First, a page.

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Photosynthesis converts light energy into the chemical energy of sugars and other organic compounds. This process consists of a series of chemical reactions that require carbon dioxide (CO2) and water (H2O) and store chemical energy in the form of sugar.

Light energy from light drives the reactions. Oxygen (O2) is a byproduct of photosynthesis and is released into the atmosphere. The following equation summarizes photosynthesis:

6 CO2 + 6 H2O → 6(CH2O) + 6 O2

Photosynthesis transfers electrons from water to energy-poor CO2 molecules, forming energy-rich sugar molecules. This electron transfer is an example of an oxidation-reduction process: the water is oxidized (loses electrons) and the CO2 is reduced (gains electrons). Photosynthesis uses light energy to drive the electrons from water to their more energetic states in the sugar products, thus converting solar energy into chemical energy.


The solar energy called visible light drives photosynthesis. Solar radiation is composed of electromagnetic energy that travels through space in a manner analogous to the motion of waves in water. The distance between the crests of waves is called the wavelength. The shorter the wavelength, the greater the energy for each unit (photon) of electromagnetic energy. When light is absorbed by a green plant, a small portion of that energy is converted into chemical energy in the process of photosynthesis.

Leaves are a plant's main photosynthetic organs. Leaf structure is closely associated with its photosynthetic function. Leaves must permit carbon dioxide access to the photosynthetic cells but impede water from diffusing out. The oxygen that is a waste product of photosynthesis must be allowed to escape from the leaf. struct
Mesophyll cells are specialized for photosynthesis. These cells in the middle of the leaf contain many chloroplasts, the organelles that perform photosynthesis. As you demonstrate your knowledge of plant cell structure by placing the labels in the appropriate locations, remember that gas exchange (oxygen and carbon dioxide) takes place within the chloroplasts, and the food produced by the chloroplasts must move out of the cells to other parts of the plant.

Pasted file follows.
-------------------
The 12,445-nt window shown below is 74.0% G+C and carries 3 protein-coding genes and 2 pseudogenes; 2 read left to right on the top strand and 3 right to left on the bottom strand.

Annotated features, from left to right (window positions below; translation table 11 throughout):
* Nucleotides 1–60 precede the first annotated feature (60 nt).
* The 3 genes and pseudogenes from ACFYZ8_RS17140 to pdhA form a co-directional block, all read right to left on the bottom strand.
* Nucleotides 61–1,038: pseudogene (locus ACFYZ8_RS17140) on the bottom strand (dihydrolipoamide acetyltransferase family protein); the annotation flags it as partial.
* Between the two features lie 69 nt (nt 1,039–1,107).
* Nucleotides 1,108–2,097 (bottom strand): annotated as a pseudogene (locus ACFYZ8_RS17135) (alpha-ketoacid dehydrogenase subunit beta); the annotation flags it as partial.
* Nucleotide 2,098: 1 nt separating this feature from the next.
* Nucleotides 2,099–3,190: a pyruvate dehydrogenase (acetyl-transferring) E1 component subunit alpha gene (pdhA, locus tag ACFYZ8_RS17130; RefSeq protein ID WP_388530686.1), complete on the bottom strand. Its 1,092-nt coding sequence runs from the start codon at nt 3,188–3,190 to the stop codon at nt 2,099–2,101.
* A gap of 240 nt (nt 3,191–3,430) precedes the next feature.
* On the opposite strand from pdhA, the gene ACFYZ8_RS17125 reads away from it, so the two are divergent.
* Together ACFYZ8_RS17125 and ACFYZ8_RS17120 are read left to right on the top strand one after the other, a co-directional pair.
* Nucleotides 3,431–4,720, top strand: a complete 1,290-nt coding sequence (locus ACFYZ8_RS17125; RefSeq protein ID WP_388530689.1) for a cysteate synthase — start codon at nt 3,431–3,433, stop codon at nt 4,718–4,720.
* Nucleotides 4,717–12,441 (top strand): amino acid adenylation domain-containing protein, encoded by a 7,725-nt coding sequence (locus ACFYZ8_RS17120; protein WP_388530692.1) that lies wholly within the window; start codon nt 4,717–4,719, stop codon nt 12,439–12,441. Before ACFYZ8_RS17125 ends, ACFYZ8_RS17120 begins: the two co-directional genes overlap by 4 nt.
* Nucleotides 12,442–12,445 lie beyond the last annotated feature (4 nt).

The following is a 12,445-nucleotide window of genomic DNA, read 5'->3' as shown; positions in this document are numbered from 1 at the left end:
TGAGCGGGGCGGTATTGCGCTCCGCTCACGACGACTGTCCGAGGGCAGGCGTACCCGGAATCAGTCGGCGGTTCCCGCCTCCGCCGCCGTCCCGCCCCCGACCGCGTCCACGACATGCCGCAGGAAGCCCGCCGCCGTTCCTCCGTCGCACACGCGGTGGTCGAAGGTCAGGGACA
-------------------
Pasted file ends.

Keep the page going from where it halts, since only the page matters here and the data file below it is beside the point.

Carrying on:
Chloroplasts are the sites of photosynthesis. These double-membrane bound organelles enclose additional membranes called thylakoids. The disc-shaped thylakoids possess an interior space. The thylakoids are stacked to form grana, which are suspended in the stroma of the chloroplasts.
Chlorophyll molecules embedded in the thylakoid membrane absorb light energy. These molecules are the most important pigments for absorbing the light energy used in photosynthesis. A chlorophyll molecule has a hydrophobic "tail" that embeds the molecule into the thylakoid membrane. The "head" of a chlorophyll molecule is a ring called a porphyrin. The porphyrin ring of chlorophyll, which has a magnesium atom at its center, is the part of a chlorophyll molecule that absorbs light energy.
Photosynthesis depends on an interaction between two sets of reactions: the light reactions and the Calvin cycle. Chlorophyll and the other molecules responsible for the light reactions are built into the thylakoid membranes. The enzymes that catalyze the Calvin cycle are located in the stroma. Beginning with the absorption of light by chlorophyll, the light reactions convert light energy into chemical energy in the form of ATP and NADPH. The ATP provides the energy, and the NADPH supplies the electrons for the Calvin cycle, which converts carbon dioxide to sugar. The ADP and NADP+ that result from the Calvin cycle shuttle back to the light reactions, which regenerate ATP and NADPH.

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